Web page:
By Gaurav Chandra, Product Manager, AxiomSL EMEA
Once the 2007-8 financial crisis exposed the fragility of global financial markets, G20 leaders grasped the importance of implementing regulatory regimes that enhance the resilience and transparency of derivatives markets. A host of regulations followed, including the EU’s European Market Infrastructure Regulation (EMIR), passed in 2012, and the US’ 2010 Dodd-Frank Act.
While this realignment was taking place, other financial centres realised the necessity of following suit in order to maintain access to key markets. Switzerland’s Financial Markets Infrastructure Act (FMIA), also known as FinfraG, is a key example of this approach. As a global financial centre that sits outside the European Union (EU), the country’s regulator – FINMA – had to develop its own regulation in order to protect Swiss market integrity. Cue FinfraG, which was adopted by the Swiss Federal Assembly in June 2015 and came into effect at the beginning of 2016. This is largely in line with G-20 derivative reporting regimes, addressing key changes in the financial market infrastructures, such as central clearing counterparties (CCPs) and trading platforms. Like EMIR and Dodd Frank, FinfraG ultimately aims to both increase transparency in the Swiss OTC derivatives market and reduce systemic and operational risks.
The scope of FinfraG is wide: all entities incorporated in Switzerland, their foreign branches and Swiss branches of foreign firms are required to report under FinfraG regime. FinfraG imposes a number of obligations on counterparties (CPs) including clearing as well as reporting and risk mitigation. As part of the reporting regime, all OTC and ETD transactions must be reported to a Trade Repository (TR) approved by FINMA by T+1.
On this point, EMIR and FinfraG obligations demonstrate certain similarities. For example, both require CPs to report all derivatives to a TR, whereby all ETD and OTC transactions have to be reported through their lifecycle. This commonality allows market participants to leverage the majority of stored EMIR data for FinfraG reporting purposes.
However, even though FinfraG was built within a post-crisis regulatory consensus, there are some key differences between FinfraG and its European counterpart. For example, while EMIR came into effect with one go-live date on 12 February 2014, its Swiss equivalent is following a ‘phased in’ approach, with multiple go-live dates which will be six months, nine months or twelve months after the approval of the TRs, starting from October 2017. Moreover, the reporting concept under FinfraG is single sided, meaning that only one of the CPs is obliged to report, whereas EMIR’s corresponding provision stipulates that both CPs submit a report of their trade. Another difference is the regional scope: whereas FinfraG applies to firms with registered offices in Switzerland and their foreign branches, as well as Swiss branches of foreign entities, the focus of the EMIR regulation resides within the EU. Under both regimes, the CPs need to classify themselves according to the categories presented by their respective regulator, in order to determine which parts of the regulations apply to them. For example, there are three categories under EMIR: one for Financial Counterparties known as FCs, one for Non-Financial Counterparties (NFCs) which have outstanding derivative transactions with a gross notional value above €1 billion for credit and equity derivatives, or €3 billion for rates, FX and commodity transactions, known as NFC+, and one for NFCs whose transactions are below that value, known as NFC-. In contrast, FinfraG regulation further subdivides FCs into two other categories: FC+ and FC-. In fact, the threshold limits that dictate whether a CP is classified as ‘+’ or ‘-’ are different in Switzerland when compared with the rest of the EU.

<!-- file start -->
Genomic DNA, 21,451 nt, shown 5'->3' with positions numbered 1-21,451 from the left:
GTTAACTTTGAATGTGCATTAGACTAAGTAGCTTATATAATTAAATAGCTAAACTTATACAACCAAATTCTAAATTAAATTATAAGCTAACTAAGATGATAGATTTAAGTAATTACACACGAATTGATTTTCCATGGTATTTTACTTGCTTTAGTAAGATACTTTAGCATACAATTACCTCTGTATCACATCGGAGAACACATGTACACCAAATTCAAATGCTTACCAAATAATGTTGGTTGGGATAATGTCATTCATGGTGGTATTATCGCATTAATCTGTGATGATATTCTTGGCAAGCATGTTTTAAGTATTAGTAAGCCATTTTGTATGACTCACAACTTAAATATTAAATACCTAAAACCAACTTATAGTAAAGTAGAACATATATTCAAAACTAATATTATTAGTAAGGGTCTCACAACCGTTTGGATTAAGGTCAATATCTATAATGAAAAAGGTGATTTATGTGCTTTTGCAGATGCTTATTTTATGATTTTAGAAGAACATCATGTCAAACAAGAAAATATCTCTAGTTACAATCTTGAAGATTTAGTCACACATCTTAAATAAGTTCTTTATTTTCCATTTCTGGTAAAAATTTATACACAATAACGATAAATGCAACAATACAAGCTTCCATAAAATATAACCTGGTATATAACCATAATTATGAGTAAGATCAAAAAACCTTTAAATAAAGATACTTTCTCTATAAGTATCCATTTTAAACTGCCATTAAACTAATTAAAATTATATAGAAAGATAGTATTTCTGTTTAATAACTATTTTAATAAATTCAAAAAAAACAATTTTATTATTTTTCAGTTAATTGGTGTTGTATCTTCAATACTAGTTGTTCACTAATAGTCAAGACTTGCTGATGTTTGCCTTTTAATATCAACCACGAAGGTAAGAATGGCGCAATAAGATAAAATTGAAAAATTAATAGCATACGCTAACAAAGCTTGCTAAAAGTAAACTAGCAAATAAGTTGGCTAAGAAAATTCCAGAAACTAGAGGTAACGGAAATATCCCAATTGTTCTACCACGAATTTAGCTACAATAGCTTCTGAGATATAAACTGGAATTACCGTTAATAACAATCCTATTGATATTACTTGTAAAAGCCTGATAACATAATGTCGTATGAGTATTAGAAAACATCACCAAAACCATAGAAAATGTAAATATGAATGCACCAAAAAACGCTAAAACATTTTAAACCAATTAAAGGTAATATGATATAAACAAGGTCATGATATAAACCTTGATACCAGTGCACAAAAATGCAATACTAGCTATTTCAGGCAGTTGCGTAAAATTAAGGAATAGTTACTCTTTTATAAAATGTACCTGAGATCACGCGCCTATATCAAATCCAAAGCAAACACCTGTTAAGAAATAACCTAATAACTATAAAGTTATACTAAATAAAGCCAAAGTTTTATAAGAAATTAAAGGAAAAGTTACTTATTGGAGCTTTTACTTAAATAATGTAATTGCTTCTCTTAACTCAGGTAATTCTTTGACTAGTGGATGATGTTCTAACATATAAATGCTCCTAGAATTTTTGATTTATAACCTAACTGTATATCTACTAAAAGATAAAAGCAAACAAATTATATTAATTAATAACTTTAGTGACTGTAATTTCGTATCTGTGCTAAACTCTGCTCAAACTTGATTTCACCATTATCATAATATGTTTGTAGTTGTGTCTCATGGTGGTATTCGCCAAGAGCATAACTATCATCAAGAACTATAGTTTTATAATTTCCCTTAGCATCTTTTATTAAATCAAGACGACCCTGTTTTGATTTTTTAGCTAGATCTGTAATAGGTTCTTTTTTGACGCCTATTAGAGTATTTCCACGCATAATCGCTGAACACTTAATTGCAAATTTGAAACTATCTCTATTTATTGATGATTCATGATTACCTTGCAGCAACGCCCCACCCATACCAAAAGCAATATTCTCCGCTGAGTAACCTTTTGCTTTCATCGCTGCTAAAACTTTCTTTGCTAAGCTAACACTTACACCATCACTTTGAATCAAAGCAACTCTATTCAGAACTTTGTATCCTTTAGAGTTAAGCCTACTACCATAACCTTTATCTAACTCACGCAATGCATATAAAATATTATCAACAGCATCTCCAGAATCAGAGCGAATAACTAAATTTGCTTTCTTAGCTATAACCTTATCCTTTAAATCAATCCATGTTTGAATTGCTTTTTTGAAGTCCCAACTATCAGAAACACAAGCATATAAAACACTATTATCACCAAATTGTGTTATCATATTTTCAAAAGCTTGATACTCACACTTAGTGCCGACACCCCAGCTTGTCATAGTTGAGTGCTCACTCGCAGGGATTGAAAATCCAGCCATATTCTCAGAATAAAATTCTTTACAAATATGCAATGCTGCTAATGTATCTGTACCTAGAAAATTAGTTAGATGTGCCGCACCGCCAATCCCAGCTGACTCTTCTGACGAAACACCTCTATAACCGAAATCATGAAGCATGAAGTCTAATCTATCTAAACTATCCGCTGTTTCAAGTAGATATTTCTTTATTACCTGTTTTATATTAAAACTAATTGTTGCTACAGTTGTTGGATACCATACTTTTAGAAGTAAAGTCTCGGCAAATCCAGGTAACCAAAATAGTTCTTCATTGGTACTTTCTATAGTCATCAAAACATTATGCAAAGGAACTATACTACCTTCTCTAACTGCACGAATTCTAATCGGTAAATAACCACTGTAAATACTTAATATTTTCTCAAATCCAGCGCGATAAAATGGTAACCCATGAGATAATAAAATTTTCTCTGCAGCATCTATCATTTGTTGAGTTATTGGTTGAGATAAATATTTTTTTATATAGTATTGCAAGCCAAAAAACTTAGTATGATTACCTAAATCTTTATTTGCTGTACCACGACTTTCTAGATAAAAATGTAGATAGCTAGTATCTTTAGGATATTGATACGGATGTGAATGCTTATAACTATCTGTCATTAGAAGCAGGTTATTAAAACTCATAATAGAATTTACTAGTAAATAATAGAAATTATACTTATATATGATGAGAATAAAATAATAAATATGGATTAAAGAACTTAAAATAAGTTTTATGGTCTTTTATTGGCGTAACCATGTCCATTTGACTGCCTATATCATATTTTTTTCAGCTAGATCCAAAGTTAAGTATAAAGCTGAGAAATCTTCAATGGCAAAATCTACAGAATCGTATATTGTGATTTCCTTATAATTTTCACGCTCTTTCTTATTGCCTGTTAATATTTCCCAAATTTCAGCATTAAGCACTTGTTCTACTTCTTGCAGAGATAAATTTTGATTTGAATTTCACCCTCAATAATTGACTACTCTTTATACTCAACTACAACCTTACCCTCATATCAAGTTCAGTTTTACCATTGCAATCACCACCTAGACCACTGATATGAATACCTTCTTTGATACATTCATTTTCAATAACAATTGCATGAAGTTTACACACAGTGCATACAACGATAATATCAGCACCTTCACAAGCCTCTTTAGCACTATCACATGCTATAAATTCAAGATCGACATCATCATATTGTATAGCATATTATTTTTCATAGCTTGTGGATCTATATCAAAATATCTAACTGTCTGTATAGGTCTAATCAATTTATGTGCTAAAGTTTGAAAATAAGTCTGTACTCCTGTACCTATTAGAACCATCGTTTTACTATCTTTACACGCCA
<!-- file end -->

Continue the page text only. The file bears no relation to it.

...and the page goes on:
As such, while on the face of it the regulations look similar, there are some critical differences when you focus on the details and financial institutions run an operational risk if they fail to address this difference. Overall, Switzerland’s regulatory response to the financial crisis demonstrates the same intent and employs similar processes to improve transparency and resilience in financial markets as the EU and other jurisdictions. The devil is in the detail and the seemingly similar regimes start appearing very different once the regulations are scrutinized thoroughly.
As featured in TabbFORUM.